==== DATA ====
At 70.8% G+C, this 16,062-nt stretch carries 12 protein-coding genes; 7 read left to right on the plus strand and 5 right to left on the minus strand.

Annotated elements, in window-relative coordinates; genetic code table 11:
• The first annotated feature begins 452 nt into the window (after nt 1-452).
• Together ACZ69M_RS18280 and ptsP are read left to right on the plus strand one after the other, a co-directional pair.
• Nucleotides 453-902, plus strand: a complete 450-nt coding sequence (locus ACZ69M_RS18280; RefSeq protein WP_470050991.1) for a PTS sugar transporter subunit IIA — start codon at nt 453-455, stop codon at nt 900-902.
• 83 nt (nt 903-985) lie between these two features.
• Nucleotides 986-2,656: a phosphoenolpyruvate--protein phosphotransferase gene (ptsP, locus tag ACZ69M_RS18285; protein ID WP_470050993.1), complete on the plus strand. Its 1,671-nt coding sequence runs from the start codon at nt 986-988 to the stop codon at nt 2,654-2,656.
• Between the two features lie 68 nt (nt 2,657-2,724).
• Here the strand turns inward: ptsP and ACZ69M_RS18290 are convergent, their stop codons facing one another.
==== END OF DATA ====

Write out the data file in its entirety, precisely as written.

At 70.8% G+C, this 16,062-nt stretch carries 12 protein-coding genes; 7 read left to right on the plus strand and 5 right to left on the minus strand.

Annotated elements, in window-relative coordinates; genetic code table 11:
• The first annotated feature begins 452 nt into the window (after nt 1-452).
• Together ACZ69M_RS18280 and ptsP are read left to right on the plus strand one after the other, a co-directional pair.
• Nucleotides 453-902, plus strand: a complete 450-nt coding sequence (locus ACZ69M_RS18280; RefSeq protein WP_470050991.1) for a PTS sugar transporter subunit IIA — start codon at nt 453-455, stop codon at nt 900-902.
• 83 nt (nt 903-985) lie between these two features.
• Nucleotides 986-2,656: a phosphoenolpyruvate--protein phosphotransferase gene (ptsP, locus tag ACZ69M_RS18285; protein ID WP_470050993.1), complete on the plus strand. Its 1,671-nt coding sequence runs from the start codon at nt 986-988 to the stop codon at nt 2,654-2,656.
• Between the two features lie 68 nt (nt 2,657-2,724).
• Here the strand turns inward: ptsP and ACZ69M_RS18290 are convergent, their stop codons facing one another.